The Lincoln Deception
Published by: Kensington
Buy the Book: Amazon, Barnes & Noble, IndieBound, Politics and Prose, Apple
A Barnes & Noble Top 10 "Mystery Pick" for August 2013!
In 1900, John Bingham lies dying in Cadiz, Ohio. He tells his doctor, Jamie Fraser, that he learned a terrible secret thirty-five years before when he prosecuted John Wilkes Booth’s co-conspirators. That secret of the Lincoln assassination, he confides, could destroy the republic, but will die with him.
Fraser, a 39-year-old widower who is weary of small-town doctoring, becomes obsessed with Bingham’s secret. Fate throws him together with the voluble Speed Cook, the last black man to play in the big leagues and aspiring newspaper publisher. Together they puzzle over the fragmentary evidence of the Booth conspiracy and set out to learn more. Their trail takes them to Booth’s nephew (a star actor himself) and the man’s beautiful business manager (who captures Fraser’s heart), and leads to the nation’s leading cotton tycoon, a man with murky connections to the Sons of Liberty, a Northern pro-Confederacy group from the 1860s.
Fraser and Cook face immense risks -- a mugging on an Indiana riverside, a race riot in New York City, and a terrifying trap atop the new Williamsburg Bridge. Confounding their pursuers with resourcefulness and courage, they reach a Washington, DC showdown with the shadowy tycoon and the senior surviving general of the Confederate Army and the appalling truth of Mr. Bingham’s secret.
For a video of David O. Stewart's talk on The Lincoln Deception, click here.
For a video of David O. Stewart's talk on "Family of Assassins: The Surratts of Maryland," click here.
"This fast-paced and smartly researched first novel is astonishingly good, complete with sharp and colorful characters, nicely drawn by Stewart." (Best historical novel of 2013)
—Stephen L. Carter Bloomberg View, December 3, 2013
“Impressive debut novel…Eschewing the wild fantasies of many conspiracy thrillers, Stewart constructs a plausible version of history that works as both fiction and speculative inquiry.”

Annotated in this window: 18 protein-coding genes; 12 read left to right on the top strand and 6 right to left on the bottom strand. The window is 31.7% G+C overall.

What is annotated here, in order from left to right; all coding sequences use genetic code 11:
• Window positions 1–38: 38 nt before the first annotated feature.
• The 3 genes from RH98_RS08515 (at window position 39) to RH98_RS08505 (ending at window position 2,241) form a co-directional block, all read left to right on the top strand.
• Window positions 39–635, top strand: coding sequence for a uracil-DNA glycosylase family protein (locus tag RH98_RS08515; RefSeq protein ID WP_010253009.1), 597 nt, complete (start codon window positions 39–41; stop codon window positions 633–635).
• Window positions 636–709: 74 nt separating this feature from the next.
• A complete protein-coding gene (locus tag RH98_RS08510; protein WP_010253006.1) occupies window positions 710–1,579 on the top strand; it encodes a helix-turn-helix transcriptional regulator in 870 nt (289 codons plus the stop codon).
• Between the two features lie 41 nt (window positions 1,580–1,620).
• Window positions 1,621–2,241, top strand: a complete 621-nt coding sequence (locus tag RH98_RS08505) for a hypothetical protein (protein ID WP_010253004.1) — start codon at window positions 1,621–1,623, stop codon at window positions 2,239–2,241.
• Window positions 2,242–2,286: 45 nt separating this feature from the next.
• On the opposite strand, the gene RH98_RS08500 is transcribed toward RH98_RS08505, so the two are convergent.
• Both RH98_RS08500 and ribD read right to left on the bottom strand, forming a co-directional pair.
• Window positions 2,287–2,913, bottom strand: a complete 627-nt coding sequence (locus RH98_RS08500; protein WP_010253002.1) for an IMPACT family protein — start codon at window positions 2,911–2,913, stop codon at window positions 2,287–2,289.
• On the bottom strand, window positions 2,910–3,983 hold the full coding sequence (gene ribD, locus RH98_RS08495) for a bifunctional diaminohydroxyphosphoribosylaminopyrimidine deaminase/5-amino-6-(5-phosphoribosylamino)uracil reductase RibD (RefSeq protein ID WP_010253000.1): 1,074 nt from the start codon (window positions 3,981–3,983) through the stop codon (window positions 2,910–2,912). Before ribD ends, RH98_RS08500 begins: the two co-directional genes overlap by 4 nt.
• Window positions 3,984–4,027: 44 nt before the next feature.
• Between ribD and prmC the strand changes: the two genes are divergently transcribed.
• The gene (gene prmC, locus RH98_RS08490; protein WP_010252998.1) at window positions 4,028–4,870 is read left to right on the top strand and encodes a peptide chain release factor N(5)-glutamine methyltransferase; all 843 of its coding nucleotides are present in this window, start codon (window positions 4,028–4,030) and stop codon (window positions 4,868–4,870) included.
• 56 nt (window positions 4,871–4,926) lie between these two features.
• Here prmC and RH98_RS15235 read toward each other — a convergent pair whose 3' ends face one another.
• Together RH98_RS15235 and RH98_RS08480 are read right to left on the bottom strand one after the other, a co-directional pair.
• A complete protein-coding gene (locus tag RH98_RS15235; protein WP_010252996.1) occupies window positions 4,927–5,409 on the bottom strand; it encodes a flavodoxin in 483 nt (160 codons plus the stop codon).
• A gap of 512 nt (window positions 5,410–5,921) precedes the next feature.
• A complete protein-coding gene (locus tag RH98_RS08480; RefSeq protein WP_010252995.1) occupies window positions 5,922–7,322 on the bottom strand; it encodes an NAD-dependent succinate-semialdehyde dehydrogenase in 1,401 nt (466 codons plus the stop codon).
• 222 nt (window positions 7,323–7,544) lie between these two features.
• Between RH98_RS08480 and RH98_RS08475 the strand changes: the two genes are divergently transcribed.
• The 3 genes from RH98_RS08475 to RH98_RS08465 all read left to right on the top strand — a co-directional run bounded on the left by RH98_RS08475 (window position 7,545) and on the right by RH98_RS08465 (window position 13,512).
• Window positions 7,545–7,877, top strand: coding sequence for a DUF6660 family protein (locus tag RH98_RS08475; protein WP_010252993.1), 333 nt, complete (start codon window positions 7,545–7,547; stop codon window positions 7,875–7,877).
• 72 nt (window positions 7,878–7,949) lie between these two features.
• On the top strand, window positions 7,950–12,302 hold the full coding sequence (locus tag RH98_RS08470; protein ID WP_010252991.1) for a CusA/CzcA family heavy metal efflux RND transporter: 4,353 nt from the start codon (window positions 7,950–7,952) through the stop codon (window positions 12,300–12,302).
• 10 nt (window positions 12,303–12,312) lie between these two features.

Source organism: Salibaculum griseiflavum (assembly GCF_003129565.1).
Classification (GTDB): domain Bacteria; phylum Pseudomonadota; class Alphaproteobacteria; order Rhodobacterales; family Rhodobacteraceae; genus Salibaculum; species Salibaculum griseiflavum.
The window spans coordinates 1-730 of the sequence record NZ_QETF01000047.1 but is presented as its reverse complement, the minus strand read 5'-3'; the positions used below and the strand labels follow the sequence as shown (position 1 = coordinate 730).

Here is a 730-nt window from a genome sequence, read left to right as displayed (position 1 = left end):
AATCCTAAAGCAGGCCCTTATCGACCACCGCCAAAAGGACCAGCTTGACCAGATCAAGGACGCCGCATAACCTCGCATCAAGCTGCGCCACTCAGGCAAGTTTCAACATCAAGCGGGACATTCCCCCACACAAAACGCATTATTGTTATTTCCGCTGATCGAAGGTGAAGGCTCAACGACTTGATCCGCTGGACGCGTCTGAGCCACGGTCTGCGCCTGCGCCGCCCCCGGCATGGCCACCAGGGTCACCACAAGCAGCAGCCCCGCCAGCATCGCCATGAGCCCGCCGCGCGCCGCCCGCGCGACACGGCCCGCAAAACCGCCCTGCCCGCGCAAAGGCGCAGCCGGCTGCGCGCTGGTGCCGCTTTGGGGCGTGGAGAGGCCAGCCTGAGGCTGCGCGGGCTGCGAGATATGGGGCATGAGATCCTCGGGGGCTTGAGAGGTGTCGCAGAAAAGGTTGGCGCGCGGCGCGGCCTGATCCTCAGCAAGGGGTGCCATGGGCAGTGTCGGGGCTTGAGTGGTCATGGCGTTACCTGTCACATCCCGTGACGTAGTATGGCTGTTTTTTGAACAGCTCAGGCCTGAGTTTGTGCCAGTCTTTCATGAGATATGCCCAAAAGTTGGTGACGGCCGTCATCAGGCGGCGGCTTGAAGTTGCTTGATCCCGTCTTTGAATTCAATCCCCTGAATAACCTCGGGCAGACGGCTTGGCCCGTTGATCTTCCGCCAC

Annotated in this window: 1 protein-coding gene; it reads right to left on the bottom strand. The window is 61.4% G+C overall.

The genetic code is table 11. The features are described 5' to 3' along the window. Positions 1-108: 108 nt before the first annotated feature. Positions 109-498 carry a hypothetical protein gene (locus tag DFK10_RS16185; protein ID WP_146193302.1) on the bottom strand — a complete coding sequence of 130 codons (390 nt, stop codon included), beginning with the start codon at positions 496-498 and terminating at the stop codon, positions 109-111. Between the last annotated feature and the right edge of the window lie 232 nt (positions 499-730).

—Publishers Weekly, July 22, 2013
"One of the most satisfying treats of “The Lincoln Deception” is the engaging way it reminds us that the actual story [of the Lincoln assassination] was much more complicated. . . . There is more than enough to satisfy any reader of historical whodunits. . . its conclusion has a wry double edge that Lincoln himself would have appreciated."
—Washington Post, December 7, 2013
"Stewart's debut novel, set in 1900, is dense with detail and intrigue, making a hearty read for conspiracy addicts."
—Library Journal, September, 2013
"The Lincoln Deception is a superb melding of fact, mystery, and imaginary 'what-ifs' that blow open the conspiracy shrouds surrounding the murder of a president."
—GateHouse News Service, September 20, 2013
"Stewart delivers a strong narrative current driven by historical exposition and good old-fashioned drama. The result is a brisk action plot with the pace of an Elmore Leonard novel. Perhaps most impressive is Stewart’s grasp of dialogue. The exchange between his characters is not only natural but full of verve and humanity and contributes heartily to a plot bursting with surprises.
"It’s difficult to believe that this is his first novel. Let’s hope that it isn’t his last."
—Michael Williams, Erickson Tribune, October 2013
"Historian Stewart has written some great nonfiction, and his first attempt at fiction works quite well. . . . What truly makes the story work is the main character, Dr. Jamie Fraser, and his relentless search for answers." Four Stars!
—RT Book Reviews, September 1, 2013
“David O. Stewart dramatically reopens the file on the Lincoln assassination conspiracy with a nail-biting, historically grounded page turner. Where the facts end and the fiction begins will inspire plenty of debate. Meanwhile enjoy this for the terrific read Stewart provides.”
—Harold Holzer, author of Lincoln, official young adult companion book to the Stephen Spielberg film.
"[F]ictionalization gives Stewart room to tell an exciting story and develop unusual characters in depth . . . [The Lincoln Deception] raises interesting questions while taking a fresh angle on the Lincoln story."